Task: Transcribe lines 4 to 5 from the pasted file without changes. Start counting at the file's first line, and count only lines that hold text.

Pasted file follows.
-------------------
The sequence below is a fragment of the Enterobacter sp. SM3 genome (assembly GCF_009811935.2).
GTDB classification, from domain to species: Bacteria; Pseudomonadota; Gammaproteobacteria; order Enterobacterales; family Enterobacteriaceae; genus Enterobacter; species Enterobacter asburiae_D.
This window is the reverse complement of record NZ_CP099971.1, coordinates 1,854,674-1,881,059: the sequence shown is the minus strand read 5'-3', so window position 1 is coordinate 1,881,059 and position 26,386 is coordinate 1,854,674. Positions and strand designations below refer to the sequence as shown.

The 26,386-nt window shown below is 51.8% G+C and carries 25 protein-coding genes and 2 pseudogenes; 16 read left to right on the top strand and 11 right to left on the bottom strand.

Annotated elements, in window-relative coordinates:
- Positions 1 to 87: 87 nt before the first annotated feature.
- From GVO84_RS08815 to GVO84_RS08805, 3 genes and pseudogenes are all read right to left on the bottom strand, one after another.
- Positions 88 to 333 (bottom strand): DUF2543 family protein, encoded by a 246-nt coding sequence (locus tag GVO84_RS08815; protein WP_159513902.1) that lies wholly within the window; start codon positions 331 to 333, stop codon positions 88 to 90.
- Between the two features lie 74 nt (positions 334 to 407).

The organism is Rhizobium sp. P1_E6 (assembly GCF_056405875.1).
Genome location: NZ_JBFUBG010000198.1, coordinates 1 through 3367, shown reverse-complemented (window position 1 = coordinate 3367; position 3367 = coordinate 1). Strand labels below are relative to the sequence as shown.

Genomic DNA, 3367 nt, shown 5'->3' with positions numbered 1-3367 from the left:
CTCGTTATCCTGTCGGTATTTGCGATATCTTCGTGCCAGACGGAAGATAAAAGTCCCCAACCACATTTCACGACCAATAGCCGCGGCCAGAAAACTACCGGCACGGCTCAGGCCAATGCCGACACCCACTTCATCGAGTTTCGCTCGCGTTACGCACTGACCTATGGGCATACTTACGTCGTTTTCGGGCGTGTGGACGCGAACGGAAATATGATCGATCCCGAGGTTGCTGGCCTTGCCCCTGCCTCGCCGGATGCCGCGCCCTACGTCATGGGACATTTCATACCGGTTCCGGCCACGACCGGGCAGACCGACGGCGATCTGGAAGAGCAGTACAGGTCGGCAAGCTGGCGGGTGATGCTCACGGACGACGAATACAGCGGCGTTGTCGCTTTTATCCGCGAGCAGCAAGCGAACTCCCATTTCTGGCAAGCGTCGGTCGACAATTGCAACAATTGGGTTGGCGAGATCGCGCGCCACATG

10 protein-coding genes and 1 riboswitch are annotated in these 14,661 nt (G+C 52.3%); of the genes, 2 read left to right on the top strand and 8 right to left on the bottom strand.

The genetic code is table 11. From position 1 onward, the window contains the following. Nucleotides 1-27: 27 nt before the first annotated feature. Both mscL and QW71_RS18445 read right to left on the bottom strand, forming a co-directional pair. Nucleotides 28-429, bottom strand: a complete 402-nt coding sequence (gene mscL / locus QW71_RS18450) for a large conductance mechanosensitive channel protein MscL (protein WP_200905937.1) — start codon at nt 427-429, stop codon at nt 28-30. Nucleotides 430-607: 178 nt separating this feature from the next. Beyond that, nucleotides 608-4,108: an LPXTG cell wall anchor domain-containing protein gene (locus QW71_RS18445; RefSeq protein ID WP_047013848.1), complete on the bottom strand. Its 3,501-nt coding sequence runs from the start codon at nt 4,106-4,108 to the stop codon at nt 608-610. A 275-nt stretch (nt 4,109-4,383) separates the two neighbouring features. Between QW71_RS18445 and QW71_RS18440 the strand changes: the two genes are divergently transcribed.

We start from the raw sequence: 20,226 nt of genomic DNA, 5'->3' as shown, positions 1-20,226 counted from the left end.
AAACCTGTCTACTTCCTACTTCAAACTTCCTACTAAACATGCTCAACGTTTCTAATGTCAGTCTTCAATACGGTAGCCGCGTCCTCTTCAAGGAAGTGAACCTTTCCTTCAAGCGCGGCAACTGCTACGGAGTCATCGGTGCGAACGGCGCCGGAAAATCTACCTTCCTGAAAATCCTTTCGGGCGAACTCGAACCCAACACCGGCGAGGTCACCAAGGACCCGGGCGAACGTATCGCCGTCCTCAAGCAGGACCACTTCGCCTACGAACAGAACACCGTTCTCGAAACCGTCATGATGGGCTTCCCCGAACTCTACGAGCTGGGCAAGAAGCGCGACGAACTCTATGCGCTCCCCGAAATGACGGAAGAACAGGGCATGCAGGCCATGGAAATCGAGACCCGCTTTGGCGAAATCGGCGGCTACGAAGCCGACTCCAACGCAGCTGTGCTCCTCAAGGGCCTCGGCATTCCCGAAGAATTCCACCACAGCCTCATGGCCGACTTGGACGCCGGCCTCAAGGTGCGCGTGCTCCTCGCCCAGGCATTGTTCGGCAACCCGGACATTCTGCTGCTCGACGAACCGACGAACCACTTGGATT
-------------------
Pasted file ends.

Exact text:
The 26,386-nt window shown below is 51.8% G+C and carries 25 protein-coding genes and 2 pseudogenes; 16 read left to right on the top strand and 11 right to left on the bottom strand.

Annotated elements, in window-relative coordinates: